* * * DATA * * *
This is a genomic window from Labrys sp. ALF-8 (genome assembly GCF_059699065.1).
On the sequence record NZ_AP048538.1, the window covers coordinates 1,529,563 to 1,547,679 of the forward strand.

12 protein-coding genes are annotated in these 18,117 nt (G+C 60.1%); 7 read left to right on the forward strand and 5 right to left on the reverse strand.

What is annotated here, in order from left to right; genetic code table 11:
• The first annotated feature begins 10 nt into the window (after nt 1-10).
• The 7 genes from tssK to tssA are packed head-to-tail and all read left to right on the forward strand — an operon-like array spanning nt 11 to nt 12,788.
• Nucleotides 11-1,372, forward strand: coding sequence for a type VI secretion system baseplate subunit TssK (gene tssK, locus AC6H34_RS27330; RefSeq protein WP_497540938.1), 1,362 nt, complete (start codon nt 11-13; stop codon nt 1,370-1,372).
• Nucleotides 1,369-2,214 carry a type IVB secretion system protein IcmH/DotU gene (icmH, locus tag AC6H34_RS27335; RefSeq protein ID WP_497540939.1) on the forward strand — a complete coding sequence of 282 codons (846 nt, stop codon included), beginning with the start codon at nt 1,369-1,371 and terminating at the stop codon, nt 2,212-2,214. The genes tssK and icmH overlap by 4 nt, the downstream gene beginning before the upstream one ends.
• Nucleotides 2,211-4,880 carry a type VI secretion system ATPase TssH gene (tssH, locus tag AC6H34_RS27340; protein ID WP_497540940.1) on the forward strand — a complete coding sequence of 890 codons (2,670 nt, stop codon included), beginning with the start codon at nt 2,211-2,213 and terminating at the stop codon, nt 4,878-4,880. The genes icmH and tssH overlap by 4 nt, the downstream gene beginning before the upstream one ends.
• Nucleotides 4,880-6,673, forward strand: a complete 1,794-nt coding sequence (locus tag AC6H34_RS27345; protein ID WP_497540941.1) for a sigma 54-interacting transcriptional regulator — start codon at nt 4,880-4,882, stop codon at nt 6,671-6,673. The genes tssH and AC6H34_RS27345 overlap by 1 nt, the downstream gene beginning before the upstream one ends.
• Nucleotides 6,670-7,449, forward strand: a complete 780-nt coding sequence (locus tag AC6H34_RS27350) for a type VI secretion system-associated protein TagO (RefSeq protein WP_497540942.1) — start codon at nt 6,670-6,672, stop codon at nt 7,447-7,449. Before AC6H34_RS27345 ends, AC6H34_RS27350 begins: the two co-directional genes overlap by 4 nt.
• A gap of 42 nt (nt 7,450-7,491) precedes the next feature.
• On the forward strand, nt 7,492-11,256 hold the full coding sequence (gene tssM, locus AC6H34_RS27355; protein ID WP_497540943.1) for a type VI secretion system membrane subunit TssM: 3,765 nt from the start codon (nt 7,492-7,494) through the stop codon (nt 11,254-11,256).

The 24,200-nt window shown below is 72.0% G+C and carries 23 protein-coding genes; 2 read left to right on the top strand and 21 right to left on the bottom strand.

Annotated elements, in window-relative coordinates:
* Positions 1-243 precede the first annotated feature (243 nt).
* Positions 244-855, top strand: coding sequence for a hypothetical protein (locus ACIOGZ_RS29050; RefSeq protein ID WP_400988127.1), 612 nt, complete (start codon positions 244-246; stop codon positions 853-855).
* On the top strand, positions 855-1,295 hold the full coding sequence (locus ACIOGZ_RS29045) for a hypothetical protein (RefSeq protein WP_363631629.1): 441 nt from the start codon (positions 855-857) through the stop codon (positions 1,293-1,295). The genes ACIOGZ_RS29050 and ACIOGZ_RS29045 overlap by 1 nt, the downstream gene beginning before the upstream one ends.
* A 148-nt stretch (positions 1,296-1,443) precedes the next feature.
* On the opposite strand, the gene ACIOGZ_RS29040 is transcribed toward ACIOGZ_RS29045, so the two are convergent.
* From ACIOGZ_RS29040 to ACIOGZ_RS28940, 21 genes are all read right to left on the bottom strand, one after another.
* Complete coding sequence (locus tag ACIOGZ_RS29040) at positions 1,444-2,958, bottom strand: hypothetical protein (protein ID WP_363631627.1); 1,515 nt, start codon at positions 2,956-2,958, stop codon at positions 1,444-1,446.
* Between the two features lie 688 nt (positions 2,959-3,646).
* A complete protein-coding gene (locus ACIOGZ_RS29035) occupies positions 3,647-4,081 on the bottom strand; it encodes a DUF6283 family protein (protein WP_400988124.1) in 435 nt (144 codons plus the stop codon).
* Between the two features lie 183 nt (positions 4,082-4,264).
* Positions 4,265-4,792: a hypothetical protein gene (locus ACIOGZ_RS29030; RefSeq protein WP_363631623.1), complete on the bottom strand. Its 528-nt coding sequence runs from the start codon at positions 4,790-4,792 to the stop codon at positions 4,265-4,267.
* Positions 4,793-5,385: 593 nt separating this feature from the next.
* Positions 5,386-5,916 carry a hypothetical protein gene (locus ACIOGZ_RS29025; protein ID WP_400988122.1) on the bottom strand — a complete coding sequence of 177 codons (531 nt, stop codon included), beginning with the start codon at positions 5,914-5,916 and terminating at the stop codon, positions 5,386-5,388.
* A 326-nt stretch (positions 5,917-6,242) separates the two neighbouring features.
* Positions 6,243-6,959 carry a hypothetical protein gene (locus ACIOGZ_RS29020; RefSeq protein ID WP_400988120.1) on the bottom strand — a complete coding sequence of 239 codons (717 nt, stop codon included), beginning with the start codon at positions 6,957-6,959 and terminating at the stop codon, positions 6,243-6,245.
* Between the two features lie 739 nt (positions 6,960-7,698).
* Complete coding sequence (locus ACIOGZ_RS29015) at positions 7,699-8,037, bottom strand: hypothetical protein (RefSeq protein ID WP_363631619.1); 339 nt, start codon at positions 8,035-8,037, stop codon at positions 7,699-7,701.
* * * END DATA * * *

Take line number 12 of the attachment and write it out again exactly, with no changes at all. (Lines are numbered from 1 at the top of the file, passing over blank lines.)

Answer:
• A gap of 42 nt (nt 7,450-7,491) precedes the next feature.